Epidemiology: An introduction
Epidemiology: An introduction

This free course is available to start right now. Review the full course description and key learning outcomes and create an account and enrol if you want a free statement of participation.

Free course

Epidemiology: An introduction

2.2 Descriptive epidemiology

A large part of the epidemiological task is concerned with surveillance. Public Health Departments and agencies such as the Health Protection Agency quite literally keep watch on the incidence and prevalence of disease in the population. Data on these is collected regularly and routinely from a range of sources throughout the UK. Sources of morbidity data in the community include those listed in Box 3 (all of which can be found on the ONS website [Tip: hold Ctrl and click a link to open it in a new tab. (Hide tip)] ).

Box 2 Sources of morbidity data in the community

  1. Cancer registers These are a national record of newly diagnosed cases of cancer in England and Wales. The following information is recorded: site of the primary tumour and type of growth; place of birth; usual place of residence of patient; age; sex; occupation; social class; initial treatment date; duration of survival and date of death.
  2. Hospital episode statistics These comprise an annual report based on a 25% sample of finished consultant episodes in all NHS hospitals. Data on the principal diagnosis and operative procedure are provided by age, sex and region of the patients.
  3. Psychiatric morbidity Since 1993 a series of surveys on the mental health of the population of Great Britain has been commissioned by the Department of Health, the Scottish Executive and the National Assembly for Wales (or their predecessors). The series began with a survey of the adult population aged between sixteen and 64, living in private households in Great Britain. Since then, additional surveys have covered children aged five to 15, living in private households; prisoners in England and Wales; and five of the main minority ethnic groups in England (Bangladeshi, Black Caribbean, Indian, Irish and Pakistani people), together with a general population White group to provide a point of comparison.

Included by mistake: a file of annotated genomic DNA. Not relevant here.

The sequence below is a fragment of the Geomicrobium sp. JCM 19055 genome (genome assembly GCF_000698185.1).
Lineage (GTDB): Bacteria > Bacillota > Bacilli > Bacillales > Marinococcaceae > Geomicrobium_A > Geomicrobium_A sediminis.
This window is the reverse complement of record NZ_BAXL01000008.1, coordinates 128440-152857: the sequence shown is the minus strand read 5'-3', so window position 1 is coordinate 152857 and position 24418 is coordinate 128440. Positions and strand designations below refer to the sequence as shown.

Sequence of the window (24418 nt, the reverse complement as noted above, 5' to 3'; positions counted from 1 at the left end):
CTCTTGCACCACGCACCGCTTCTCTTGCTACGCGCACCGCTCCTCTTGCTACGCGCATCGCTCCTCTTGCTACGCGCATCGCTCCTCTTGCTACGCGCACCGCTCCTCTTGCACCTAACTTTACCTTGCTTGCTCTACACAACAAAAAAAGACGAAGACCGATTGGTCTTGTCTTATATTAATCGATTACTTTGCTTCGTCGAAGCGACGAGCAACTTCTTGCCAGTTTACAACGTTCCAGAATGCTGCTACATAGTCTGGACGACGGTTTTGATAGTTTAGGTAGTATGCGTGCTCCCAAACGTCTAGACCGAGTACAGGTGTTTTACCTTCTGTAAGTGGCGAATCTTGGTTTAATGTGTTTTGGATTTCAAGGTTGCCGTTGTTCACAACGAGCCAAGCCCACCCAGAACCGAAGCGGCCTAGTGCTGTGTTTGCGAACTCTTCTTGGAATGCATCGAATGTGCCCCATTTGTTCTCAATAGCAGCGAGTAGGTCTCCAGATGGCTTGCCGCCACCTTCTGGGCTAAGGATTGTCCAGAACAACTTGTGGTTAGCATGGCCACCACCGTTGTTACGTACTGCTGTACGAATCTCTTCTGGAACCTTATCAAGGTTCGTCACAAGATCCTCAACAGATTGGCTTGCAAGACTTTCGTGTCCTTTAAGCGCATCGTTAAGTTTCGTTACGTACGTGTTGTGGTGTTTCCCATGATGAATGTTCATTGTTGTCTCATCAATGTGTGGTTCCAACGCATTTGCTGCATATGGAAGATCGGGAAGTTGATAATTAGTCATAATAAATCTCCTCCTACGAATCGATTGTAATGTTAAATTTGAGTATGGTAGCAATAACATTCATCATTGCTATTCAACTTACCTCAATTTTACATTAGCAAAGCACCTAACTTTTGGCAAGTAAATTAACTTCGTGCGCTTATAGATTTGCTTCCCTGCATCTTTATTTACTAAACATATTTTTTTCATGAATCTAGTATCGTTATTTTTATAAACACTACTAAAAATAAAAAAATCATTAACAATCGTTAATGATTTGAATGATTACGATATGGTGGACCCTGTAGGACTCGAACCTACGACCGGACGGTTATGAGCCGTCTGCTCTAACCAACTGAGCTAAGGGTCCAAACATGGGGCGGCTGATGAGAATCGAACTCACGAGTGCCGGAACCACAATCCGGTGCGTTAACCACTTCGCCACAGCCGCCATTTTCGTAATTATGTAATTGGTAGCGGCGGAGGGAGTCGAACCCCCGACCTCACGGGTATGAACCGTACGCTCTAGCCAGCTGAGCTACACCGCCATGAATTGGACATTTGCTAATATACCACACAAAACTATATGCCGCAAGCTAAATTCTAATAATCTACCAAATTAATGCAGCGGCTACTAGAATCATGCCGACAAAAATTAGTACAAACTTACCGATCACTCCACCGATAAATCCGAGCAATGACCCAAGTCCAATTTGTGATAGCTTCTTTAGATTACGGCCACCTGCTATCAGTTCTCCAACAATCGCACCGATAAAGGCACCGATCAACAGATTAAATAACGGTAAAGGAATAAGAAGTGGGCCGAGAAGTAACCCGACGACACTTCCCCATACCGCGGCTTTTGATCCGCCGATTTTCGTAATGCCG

4. Key health statistics for general practice The report Key Health Statistics from General Practice (Office for National Statistics, 1998) was the third in a series of morbidity and treatment data derived from the General Practice Research Database which holds anonymised, patient-based

Other sources of data include:

  • notifiable industrial diseases
  • notification of congenital malformations
  • Royal College Confidential Inquiries, including suicides and maternal mortality.
(Adapted from Royal Free Medical School, 2001, pp. 84, 85)
K311_4

Take your learning further

Making the decision to study can be a big step, which is why you'll want a trusted University. The Open University has over 40 years’ experience delivering flexible learning and 170,000 students are studying with us right now. Take a look at all Open University courses.

If you are new to university level study, find out more about the types of qualifications we offer, including our entry level Access courses and Certificates.

Not ready for University study then browse over 900 free courses on OpenLearn and sign up to our newsletter to hear about new free courses as they are released.

Every year, thousands of students decide to study with The Open University. With over 120 qualifications, we’ve got the right course for you.

Request an Open University prospectus